Starbucks to exit Russia after nearly 15 years
Starbucks is latest firm to pull out of Russia: US coffee chain closes 130 stores across country after 15 YEARS over Putin’s invasion of Ukraine as it joins McDonald’s in exodus of brands
- Seattle-based Starbucks has 130 stores in Russia but they will no longer be open
- They are operated by licensee Alshaya Group, with 2,000 employees in country
- The decision to wind down its operation in Russia is different to other companies
- McDonald’s said that it was selling its restaurants in Russia to the local licensee
- But Starbucks said that it’ll still support staff there, including pay for six months
Starbucks said it will exit the Russian market after nearly 15 years as the coffee chain joins McDonald’s Corp in marking the end of the presence of some of the top Western brands in the country.
Seattle-based Starbucks has 130 stores in Russia, operated by its licensee Alshaya Group, with nearly 2,000 employees in the country.
Starbucks’ decision to wind down its operation in Russia is different to the approach some other foreign companies have taken.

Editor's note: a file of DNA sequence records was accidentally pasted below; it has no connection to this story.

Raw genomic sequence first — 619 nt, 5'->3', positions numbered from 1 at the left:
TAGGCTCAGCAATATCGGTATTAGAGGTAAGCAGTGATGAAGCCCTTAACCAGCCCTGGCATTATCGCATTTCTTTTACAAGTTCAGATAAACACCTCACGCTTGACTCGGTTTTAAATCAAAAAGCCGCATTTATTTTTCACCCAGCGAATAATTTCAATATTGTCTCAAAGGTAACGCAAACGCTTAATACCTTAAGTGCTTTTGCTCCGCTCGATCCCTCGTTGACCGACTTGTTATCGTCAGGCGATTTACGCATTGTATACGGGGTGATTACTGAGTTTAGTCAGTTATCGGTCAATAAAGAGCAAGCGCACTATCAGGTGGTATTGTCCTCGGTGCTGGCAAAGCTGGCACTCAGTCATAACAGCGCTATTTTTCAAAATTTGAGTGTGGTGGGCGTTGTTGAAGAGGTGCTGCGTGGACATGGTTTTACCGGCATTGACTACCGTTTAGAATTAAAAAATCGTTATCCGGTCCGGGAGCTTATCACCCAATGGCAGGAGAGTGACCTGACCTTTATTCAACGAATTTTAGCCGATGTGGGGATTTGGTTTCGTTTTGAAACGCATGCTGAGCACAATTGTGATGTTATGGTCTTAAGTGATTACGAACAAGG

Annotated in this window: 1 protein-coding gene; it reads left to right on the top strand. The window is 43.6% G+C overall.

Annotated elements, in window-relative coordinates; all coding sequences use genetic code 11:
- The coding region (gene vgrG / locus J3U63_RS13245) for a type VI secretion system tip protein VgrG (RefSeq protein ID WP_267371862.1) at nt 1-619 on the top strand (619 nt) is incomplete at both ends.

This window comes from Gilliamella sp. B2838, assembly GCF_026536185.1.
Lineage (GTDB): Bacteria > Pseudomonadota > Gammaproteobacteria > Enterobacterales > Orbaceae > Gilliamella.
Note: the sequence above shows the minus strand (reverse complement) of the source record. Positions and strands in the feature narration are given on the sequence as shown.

Seattle-based Starbucks has 130 stores in Russia, operated by its licensee Alshaya Group, with nearly 2,000 employees in the country
McDonald’s last week said it was selling its restaurants in Russia to its local licensee Alexander Govor to be rebranded under a new name, but will retain its trademarks, while France’s Renault is selling its majority stake in Russia’s biggest carmaker with an option to buy back the stake.
A slew of other Western companies, including Imperial Brands and Shell, are cutting ties with the Russia market by agreeing to sell their assets in the country or handing them over to local managers.
In March, Starbucks shuttered its stores and suspended all business activity in Russia, including the shipment of its products to the country, following Moscow’s invasion of Ukraine.
The company, which opened its first outlet in Russia in 2007, said it will continue to support its employees there, including paying them for six months.
Starbucks did not provide details on the financial impact of the exit. McDonald’s had said it would take a primarily non-cash charge of up to $1.4 billion.
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